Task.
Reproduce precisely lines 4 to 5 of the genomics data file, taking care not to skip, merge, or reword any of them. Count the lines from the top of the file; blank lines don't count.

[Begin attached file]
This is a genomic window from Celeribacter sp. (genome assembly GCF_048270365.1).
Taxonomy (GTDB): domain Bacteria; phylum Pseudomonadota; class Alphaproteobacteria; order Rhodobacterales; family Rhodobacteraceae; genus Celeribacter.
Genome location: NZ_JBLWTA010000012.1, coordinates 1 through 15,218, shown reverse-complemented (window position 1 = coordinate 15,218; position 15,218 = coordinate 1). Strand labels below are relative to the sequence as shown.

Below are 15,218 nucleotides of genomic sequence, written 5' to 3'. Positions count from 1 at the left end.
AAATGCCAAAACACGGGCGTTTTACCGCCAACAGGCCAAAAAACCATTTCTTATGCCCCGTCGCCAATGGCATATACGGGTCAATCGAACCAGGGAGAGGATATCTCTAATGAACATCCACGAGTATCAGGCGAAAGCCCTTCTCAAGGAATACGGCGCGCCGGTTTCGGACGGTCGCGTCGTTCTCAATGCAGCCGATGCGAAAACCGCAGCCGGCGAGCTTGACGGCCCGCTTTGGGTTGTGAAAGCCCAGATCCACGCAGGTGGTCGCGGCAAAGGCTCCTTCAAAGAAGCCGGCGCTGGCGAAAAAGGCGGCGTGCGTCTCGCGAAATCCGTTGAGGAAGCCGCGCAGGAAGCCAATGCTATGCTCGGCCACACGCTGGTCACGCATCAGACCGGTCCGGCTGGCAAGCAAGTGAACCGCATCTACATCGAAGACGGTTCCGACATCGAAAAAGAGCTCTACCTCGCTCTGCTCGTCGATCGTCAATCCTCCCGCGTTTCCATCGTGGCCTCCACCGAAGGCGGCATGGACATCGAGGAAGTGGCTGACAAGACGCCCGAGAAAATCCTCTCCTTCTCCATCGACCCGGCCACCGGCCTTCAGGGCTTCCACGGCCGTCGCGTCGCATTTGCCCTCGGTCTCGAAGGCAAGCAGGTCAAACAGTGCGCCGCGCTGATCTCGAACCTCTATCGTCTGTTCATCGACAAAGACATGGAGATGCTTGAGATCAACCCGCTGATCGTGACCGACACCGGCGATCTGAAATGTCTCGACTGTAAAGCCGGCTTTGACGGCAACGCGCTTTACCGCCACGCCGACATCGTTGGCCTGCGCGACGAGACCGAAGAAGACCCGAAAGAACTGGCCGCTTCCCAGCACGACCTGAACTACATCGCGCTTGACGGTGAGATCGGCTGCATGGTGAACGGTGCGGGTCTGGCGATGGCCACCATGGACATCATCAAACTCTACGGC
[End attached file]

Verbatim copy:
Below are 15,218 nucleotides of genomic sequence, written 5' to 3'. Positions count from 1 at the left end.
AAATGCCAAAACACGGGCGTTTTACCGCCAACAGGCCAAAAAACCATTTCTTATGCCCCGTCGCCAATGGCATATACGGGTCAATCGAACCAGGGAGAGGATATCTCTAATGAACATCCACGAGTATCAGGCGAAAGCCCTTCTCAAGGAATACGGCGCGCCGGTTTCGGACGGTCGCGTCGTTCTCAATGCAGCCGATGCGAAAACCGCAGCCGGCGAGCTTGACGGCCCGCTTTGGGTTGTGAAAGCCCAGATCCACGCAGGTGGTCGCGGCAAAGGCTCCTTCAAAGAAGCCGGCGCTGGCGAAAAAGGCGGCGTGCGTCTCGCGAAATCCGTTGAGGAAGCCGCGCAGGAAGCCAATGCTATGCTCGGCCACACGCTGGTCACGCATCAGACCGGTCCGGCTGGCAAGCAAGTGAACCGCATCTACATCGAAGACGGTTCCGACATCGAAAAAGAGCTCTACCTCGCTCTGCTCGTCGATCGTCAATCCTCCCGCGTTTCCATCGTGGCCTCCACCGAAGGCGGCATGGACATCGAGGAAGTGGCTGACAAGACGCCCGAGAAAATCCTCTCCTTCTCCATCGACCCGGCCACCGGCCTTCAGGGCTTCCACGGCCGTCGCGTCGCATTTGCCCTCGGTCTCGAAGGCAAGCAGGTCAAACAGTGCGCCGCGCTGATCTCGAACCTCTATCGTCTGTTCATCGACAAAGACATGGAGATGCTTGAGATCAACCCGCTGATCGTGACCGACACCGGCGATCTGAAATGTCTCGACTGTAAAGCCGGCTTTGACGGCAACGCGCTTTACCGCCACGCCGACATCGTTGGCCTGCGCGACGAGACCGAAGAAGACCCGAAAGAACTGGCCGCTTCCCAGCACGACCTGAACTACATCGCGCTTGACGGTGAGATCGGCTGCATGGTGAACGGTGCGGGTCTGGCGATGGCCACCATGGACATCATCAAACTCTACGGC